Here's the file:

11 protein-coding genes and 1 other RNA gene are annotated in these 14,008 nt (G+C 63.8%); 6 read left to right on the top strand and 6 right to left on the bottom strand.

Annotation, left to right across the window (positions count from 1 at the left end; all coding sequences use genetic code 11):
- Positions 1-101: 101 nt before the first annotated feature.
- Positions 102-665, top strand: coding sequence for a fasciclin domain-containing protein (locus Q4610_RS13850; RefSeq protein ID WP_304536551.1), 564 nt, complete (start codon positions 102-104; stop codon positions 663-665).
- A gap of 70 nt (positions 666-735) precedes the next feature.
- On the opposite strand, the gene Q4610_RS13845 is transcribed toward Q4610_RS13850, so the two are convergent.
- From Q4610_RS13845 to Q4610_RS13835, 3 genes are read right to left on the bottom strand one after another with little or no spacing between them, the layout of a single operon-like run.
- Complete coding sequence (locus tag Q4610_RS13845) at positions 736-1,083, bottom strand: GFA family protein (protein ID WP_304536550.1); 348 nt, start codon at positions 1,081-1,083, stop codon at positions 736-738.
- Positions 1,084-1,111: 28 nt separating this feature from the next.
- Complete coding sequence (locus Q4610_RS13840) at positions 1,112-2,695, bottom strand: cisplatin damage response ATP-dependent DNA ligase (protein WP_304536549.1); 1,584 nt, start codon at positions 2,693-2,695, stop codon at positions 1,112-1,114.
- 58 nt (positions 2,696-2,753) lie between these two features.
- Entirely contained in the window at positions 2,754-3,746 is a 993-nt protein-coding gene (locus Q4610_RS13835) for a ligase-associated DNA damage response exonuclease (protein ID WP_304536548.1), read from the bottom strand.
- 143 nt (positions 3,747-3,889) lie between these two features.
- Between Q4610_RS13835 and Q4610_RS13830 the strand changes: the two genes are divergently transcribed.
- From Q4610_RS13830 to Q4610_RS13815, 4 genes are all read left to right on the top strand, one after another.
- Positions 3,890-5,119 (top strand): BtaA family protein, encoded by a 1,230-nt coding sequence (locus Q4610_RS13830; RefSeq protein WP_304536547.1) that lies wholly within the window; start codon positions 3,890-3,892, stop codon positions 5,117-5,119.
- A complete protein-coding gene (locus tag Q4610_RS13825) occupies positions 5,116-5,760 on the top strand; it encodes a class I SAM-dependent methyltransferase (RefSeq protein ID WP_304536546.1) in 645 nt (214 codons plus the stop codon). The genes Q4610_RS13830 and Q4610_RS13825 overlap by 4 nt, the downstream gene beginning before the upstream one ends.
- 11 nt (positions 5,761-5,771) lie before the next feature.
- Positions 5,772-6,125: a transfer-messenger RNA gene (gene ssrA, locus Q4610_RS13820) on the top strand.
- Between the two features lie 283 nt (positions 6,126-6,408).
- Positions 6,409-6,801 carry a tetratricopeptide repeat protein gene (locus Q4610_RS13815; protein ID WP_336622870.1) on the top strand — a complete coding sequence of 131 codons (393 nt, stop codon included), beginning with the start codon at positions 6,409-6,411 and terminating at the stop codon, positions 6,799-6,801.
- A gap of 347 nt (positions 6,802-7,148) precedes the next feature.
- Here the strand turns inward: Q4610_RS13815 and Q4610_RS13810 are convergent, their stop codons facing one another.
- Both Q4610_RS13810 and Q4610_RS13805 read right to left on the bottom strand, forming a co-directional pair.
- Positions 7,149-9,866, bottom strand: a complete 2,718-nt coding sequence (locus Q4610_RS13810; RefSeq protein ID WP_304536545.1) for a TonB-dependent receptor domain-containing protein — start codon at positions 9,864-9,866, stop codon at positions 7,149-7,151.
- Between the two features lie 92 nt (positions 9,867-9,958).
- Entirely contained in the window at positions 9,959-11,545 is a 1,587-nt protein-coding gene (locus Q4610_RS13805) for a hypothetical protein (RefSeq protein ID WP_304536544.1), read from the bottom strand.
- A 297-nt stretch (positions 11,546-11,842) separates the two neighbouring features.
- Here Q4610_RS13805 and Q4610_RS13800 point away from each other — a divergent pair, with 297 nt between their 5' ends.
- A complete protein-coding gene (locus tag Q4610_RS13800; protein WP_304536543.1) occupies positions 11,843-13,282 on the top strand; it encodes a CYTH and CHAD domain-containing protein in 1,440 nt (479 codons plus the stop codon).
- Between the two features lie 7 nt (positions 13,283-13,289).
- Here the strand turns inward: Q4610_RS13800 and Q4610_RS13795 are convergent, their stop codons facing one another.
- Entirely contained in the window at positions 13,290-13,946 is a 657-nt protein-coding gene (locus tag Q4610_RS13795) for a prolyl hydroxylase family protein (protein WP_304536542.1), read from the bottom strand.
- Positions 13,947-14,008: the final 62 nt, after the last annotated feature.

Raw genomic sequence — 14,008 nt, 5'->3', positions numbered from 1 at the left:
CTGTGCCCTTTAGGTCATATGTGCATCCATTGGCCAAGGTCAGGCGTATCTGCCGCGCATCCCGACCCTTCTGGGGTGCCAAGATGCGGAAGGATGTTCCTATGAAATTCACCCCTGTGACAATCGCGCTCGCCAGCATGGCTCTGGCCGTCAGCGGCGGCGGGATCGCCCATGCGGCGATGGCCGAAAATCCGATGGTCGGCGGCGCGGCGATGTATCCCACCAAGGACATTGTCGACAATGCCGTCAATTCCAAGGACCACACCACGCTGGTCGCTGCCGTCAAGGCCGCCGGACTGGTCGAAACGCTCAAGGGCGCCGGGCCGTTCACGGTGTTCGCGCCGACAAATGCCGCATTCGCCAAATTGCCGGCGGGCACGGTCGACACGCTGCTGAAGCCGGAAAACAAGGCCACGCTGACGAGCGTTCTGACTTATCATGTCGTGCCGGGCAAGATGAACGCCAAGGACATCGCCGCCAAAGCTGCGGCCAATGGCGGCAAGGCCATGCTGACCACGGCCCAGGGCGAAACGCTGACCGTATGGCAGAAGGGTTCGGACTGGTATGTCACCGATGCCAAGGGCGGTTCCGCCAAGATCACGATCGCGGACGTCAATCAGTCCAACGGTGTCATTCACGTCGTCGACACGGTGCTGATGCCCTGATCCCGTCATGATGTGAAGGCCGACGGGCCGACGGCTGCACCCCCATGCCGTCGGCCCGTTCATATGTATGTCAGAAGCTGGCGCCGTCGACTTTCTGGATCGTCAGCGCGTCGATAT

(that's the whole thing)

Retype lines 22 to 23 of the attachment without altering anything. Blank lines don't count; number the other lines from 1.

- A gap of 347 nt (positions 6,802-7,148) precedes the next feature.
- Here the strand turns inward: Q4610_RS13815 and Q4610_RS13810 are convergent, their stop codons facing one another.